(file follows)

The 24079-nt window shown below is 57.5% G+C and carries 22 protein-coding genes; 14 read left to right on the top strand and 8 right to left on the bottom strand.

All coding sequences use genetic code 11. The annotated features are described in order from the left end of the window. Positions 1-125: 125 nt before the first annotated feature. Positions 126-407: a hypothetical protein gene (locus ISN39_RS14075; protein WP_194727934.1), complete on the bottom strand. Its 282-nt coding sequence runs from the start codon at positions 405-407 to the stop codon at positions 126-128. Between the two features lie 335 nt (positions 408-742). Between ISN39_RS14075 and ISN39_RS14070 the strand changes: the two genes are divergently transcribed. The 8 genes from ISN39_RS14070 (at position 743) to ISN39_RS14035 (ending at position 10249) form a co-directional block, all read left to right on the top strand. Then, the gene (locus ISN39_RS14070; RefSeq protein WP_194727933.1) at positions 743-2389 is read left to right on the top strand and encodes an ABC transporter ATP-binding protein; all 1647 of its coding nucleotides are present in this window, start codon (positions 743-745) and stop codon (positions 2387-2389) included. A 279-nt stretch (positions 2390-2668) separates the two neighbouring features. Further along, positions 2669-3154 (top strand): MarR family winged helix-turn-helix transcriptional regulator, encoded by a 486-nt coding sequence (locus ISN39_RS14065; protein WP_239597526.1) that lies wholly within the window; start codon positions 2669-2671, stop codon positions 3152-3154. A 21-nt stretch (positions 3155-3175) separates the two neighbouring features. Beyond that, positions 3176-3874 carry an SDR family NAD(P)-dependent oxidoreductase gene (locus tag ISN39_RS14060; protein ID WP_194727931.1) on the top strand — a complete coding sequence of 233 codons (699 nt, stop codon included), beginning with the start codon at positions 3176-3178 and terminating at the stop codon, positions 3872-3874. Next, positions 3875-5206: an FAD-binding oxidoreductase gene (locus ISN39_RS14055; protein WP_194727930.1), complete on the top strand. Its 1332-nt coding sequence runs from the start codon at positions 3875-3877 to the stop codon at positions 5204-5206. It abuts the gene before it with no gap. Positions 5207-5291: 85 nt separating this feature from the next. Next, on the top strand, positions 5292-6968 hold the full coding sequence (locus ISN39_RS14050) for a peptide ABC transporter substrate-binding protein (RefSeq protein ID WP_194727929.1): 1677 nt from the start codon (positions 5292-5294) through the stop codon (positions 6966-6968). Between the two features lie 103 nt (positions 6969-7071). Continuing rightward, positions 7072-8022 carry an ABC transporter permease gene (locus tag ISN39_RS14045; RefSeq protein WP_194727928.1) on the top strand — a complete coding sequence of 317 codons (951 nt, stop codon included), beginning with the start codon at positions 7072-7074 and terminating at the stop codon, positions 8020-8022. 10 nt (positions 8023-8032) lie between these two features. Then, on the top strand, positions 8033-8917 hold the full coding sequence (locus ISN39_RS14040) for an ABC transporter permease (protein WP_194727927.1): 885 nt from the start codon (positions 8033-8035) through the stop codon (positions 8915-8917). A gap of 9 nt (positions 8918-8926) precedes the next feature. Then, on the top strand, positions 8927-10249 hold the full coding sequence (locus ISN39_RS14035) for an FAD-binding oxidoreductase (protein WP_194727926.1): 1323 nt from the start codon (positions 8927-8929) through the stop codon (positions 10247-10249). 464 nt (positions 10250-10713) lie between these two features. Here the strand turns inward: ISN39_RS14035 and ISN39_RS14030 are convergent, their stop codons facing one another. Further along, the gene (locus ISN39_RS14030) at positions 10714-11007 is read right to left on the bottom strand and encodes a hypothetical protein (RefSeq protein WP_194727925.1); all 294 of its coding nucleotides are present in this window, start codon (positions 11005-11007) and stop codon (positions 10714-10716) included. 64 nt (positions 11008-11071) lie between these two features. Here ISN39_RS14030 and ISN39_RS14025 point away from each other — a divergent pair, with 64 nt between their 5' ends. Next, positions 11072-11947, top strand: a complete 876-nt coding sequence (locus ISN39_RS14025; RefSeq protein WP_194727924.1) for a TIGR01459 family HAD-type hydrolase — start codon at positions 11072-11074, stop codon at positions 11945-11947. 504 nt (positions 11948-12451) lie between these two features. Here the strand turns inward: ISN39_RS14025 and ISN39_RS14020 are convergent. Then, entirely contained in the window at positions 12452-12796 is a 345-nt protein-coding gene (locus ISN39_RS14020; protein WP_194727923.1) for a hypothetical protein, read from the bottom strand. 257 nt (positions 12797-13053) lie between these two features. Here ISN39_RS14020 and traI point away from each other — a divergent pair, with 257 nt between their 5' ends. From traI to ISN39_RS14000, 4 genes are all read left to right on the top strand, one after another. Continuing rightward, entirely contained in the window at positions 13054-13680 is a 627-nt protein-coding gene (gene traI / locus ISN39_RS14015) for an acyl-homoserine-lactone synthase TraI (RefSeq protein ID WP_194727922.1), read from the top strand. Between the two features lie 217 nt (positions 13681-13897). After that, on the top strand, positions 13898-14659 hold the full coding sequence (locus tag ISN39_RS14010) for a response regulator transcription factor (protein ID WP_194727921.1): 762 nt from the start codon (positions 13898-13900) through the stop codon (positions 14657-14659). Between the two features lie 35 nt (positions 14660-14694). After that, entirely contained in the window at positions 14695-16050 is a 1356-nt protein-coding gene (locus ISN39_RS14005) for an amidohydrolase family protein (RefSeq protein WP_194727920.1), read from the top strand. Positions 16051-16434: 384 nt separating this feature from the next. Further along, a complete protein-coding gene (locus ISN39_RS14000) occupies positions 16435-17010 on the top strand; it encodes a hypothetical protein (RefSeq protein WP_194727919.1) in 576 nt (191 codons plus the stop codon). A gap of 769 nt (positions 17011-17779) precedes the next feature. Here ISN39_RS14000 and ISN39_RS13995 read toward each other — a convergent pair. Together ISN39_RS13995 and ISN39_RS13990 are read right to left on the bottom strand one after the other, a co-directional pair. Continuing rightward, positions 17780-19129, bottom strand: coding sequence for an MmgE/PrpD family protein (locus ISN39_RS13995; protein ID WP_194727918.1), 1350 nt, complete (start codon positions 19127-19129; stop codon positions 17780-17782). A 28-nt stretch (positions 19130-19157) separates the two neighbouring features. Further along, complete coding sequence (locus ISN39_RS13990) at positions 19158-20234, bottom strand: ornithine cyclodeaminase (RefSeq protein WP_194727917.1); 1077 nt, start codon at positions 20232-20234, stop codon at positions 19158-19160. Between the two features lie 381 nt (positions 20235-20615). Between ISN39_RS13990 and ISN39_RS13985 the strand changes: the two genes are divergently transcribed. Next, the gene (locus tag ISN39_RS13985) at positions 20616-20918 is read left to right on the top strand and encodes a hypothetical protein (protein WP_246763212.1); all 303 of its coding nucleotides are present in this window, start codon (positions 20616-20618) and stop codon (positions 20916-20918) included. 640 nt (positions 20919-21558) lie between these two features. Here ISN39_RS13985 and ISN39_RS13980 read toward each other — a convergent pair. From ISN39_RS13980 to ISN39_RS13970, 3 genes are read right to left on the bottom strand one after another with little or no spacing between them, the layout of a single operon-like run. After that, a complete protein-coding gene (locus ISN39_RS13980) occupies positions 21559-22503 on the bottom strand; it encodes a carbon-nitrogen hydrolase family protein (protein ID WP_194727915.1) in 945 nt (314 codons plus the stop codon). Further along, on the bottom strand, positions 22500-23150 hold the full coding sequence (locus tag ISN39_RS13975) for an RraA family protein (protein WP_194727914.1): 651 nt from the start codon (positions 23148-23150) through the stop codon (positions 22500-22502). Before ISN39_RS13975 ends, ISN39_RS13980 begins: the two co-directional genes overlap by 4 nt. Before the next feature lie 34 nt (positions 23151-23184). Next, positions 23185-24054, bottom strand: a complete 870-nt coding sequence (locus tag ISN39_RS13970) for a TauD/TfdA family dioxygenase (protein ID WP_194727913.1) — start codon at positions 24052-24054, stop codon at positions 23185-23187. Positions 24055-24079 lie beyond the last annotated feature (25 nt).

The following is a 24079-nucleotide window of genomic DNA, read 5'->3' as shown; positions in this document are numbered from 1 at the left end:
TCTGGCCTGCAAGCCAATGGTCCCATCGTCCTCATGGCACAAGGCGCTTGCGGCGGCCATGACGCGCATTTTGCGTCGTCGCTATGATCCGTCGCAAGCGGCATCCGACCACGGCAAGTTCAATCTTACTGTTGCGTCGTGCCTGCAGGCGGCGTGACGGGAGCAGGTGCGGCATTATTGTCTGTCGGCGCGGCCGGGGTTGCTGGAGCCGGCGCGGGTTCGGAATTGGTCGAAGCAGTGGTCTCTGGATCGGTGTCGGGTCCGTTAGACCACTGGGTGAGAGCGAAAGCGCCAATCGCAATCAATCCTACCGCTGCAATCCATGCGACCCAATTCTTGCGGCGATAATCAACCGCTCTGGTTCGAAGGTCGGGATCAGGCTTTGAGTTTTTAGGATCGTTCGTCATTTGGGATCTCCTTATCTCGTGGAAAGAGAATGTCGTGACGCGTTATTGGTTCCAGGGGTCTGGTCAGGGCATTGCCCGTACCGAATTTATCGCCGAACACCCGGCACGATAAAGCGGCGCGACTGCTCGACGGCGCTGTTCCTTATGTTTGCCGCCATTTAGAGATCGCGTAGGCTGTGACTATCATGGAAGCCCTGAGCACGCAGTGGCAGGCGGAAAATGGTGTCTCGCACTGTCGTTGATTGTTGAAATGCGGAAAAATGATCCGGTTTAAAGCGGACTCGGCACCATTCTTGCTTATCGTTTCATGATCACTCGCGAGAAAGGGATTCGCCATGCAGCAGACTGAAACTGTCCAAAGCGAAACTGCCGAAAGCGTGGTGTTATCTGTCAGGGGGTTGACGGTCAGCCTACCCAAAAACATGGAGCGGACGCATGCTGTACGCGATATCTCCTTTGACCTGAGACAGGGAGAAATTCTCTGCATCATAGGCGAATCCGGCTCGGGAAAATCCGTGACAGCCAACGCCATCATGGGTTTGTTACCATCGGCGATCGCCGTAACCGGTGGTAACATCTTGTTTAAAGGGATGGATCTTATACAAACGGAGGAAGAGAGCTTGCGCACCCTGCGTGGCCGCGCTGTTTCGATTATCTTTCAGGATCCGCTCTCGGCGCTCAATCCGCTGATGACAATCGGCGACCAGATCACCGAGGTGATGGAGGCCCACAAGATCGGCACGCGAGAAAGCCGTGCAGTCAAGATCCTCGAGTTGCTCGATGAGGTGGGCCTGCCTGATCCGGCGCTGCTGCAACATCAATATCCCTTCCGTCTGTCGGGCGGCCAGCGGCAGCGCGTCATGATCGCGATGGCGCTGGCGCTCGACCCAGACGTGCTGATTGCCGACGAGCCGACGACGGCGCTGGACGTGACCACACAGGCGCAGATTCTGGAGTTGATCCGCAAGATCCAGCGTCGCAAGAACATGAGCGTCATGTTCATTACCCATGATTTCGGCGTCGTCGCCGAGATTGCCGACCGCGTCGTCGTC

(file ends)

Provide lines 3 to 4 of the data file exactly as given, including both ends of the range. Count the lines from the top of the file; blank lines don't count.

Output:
The following is a 24079-nucleotide window of genomic DNA, read 5'->3' as shown; positions in this document are numbered from 1 at the left end:
TCTGGCCTGCAAGCCAATGGTCCCATCGTCCTCATGGCACAAGGCGCTTGCGGCGGCCATGACGCGCATTTTGCGTCGTCGCTATGATCCGTCGCAAGCGGCATCCGACCACGGCAAGTTCAATCTTACTGTTGCGTCGTGCCTGCAGGCGGCGTGACGGGAGCAGGTGCGGCATTATTGTCTGTCGGCGCGGCCGGGGTTGCTGGAGCCGGCGCGGGTTCGGAATTGGTCGAAGCAGTGGTCTCTGGATCGGTGTCGGGTCCGTTAGACCACTGGGTGAGAGCGAAAGCGCCAATCGCAATCAATCCTACCGCTGCAATCCATGCGACCCAATTCTTGCGGCGATAATCAACCGCTCTGGTTCGAAGGTCGGGATCAGGCTTTGAGTTTTTAGGATCGTTCGTCATTTGGGATCTCCTTATCTCGTGGAAAGAGAATGTCGTGACGCGTTATTGGTTCCAGGGGTCTGGTCAGGGCATTGCCCGTACCGAATTTATCGCCGAACACCCGGCACGATAAAGCGGCGCGACTGCTCGACGGCGCTGTTCCTTATGTTTGCCGCCATTTAGAGATCGCGTAGGCTGTGACTATCATGGAAGCCCTGAGCACGCAGTGGCAGGCGGAAAATGGTGTCTCGCACTGTCGTTGATTGTTGAAATGCGGAAAAATGATCCGGTTTAAAGCGGACTCGGCACCATTCTTGCTTATCGTTTCATGATCACTCGCGAGAAAGGGATTCGCCATGCAGCAGACTGAAACTGTCCAAAGCGAAACTGCCGAAAGCGTGGTGTTATCTGTCAGGGGGTTGACGGTCAGCCTACCCAAAAACATGGAGCGGACGCATGCTGTACGCGATATCTCCTTTGACCTGAGACAGGGAGAAATTCTCTGCATCATAGGCGAATCCGGCTCGGGAAAATCCGTGACAGCCAACGCCATCATGGGTTTGTTACCATCGGCGATCGCCGTAACCGGTGGTAACATCTTGTTTAAAGGGATGGATCTTATACAAACGGAGGAAGAGAGCTTGCGCACCCTGCGTGGCCGCGCTGTTTCGATTATCTTTCAGGATCCGCTCTCGGCGCTCAATCCGCTGATGACAATCGGCGACCAGATCACCGAGGTGATGGAGGCCCACAAGATCGGCACGCGAGAAAGCCGTGCAGTCAAGATCCTCGAGTTGCTCGATGAGGTGGGCCTGCCTGATCCGGCGCTGCTGCAACATCAATATCCCTTCCGTCTGTCGGGCGGCCAGCGGCAGCGCGTCATGATCGCGATGGCGCTGGCGCTCGACCCAGACGTGCTGATTGCCGACGAGCCGACGACGGCGCTGGACGTGACCACACAGGCGCAGATTCTGGAGTTGATCCGCAAGATCCAGCGTCGCAAGAACATGAGCGTCATGTTCATTACCCATGATTTCGGCGTCGTCGCCGAGATTGCCGACCGCGTCGTCGTC